College Admissions: Do Private Schools Have An Advantage?

College Admissions: Do Private Schools Have An Advantage?

Does going to a private school give you a leg up when it comes to college acceptance?

Is your image of a private school an elite institution filled with snobby, rich kids?

How about public schools?

Are they giant, impersonal learning factories?

In both of these cases a stereotype is at work.

While it may be true that students who attend private school are more likely to come from wealthy families, this isn’t always the case. Some students go to private schools on scholarships and can’t afford anything beyond the basics.

On the flip side, public schools are filled with students from all types of economic backgrounds and talented teachers who are involved in students’ lives.

While the quality of one’s high school – the access to certain facilities, the teachers, the focus on college preparation – would likely have an influence on the rate of college acceptances, the type of high school you attend is not the deciding factor for any college admissions department.

To understand the differences between public and private schools, we’ll look at three factors:

  • Cost
  • Teacher quality
  • Amenities and Curriculum

Cost

A public school cannot charge for admission, whereas private school tuition can run to over $20,000 per year for the most expensive schools.

While not spending money on your education may seem like a good thing, the tuition at private schools (along with generous donors) sometimes allows them to offer more than some public schools can. (Keep in mind, there all kinds of private schools as well – from prestigious, well-endowed prep schools to smaller, local and religious schools. They aren’t all the same.)

With budget cuts hitting public education hard these days, arts and physical education programs are sometimes cut in public schools due to lack of funding. Students seeking advanced classes may be forced to look outside of their schools. In general, top private schools can afford to fund important programs and rarely have to worry about laying off good teachers. But remember, tough economic times affect everyone.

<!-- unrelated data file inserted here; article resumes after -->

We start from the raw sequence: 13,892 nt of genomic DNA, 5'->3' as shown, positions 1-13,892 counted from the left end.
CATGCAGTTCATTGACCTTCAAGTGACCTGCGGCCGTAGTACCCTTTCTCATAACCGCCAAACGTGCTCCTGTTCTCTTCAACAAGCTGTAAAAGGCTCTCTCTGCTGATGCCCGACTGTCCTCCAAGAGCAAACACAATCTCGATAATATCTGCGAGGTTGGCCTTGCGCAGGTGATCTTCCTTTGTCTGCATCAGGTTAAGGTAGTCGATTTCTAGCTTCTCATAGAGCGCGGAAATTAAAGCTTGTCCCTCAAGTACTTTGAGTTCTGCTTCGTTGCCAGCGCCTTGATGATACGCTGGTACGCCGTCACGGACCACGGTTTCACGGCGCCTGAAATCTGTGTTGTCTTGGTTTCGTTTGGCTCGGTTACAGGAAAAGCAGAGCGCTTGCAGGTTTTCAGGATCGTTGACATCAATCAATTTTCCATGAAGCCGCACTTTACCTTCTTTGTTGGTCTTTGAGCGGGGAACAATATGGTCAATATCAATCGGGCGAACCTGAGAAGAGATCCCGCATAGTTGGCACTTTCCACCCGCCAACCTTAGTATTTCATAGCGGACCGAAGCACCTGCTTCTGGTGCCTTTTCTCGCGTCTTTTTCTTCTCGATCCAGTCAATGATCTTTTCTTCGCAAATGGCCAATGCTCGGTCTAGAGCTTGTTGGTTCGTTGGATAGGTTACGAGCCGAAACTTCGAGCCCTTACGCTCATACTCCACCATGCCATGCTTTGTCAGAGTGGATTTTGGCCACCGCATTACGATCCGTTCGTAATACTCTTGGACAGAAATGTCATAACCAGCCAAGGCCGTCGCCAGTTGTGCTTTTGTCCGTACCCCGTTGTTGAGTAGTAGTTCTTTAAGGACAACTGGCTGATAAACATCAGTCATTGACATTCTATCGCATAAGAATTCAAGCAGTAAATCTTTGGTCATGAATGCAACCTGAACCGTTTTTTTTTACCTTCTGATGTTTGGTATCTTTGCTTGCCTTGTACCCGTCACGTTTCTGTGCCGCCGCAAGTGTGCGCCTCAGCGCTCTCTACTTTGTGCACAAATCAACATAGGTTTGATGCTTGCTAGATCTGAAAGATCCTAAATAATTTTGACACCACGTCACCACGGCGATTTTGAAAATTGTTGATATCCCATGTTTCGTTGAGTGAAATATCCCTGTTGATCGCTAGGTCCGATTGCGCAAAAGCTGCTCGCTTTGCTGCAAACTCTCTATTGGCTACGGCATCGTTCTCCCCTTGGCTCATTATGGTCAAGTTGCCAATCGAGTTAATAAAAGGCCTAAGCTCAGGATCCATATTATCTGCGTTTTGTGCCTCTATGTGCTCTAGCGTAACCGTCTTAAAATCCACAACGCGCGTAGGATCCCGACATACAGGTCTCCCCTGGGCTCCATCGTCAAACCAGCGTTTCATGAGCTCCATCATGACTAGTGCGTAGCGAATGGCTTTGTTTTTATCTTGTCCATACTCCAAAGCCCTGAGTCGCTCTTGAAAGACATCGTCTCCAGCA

Teacher Quality

Neither type of school can guarantee the quality of teachers in the classroom.

Public school teachers are required to become certified, meaning they hold at least a bachelor’s degree and have passed the testing and training required.

Teachers at private schools can be hired under less strenuous standards. It’s not always necessary to have a teaching credential to teach at a private school. However, it must be said that many private schools have extremely high-quality faculty – with many teachers holding advanced degrees in their fields.

Amenities and Curriculum

Many public high schools have a wide array of amenities – including media, athletic and arts facilities. Unfortunately, however, some public schools have poor-quality facilities. Private schools, if well endowed, often have high-quality facilities. But smaller private schools may not have the resources, for example, to have the array of activities that a public school might have.

The quality of the curriculum follows the same idea. Some public schools may have broad offerings, whereas others may be limited. Private schools face the same dilemma.

In short, a lot depends on the school.

What Really Matters: It’s Up to You

So what’s the bottom line? Does the type of school you attend affect your chances at college admission?

It has been shown that college acceptance and college graduation rates are higher for private school graduates. But that doesn’t mean that every private school student who applies to college gets accepted.

It also doesn’t mean that a public school student has less of a chance of attending college. Your GPA, standardized test scores, extracurricular activities and personal essay will all be deciding factors in your college acceptance.

So, if your high school isn’t privately funded, or doesn’t have fancy amenities, don’t sweat it. If you work hard in high school and start college preparation early, you’ll have just as much chance of getting into the college of your choice.

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Building a Strong High School 4-Year Plan
10 Differences Between High School and College
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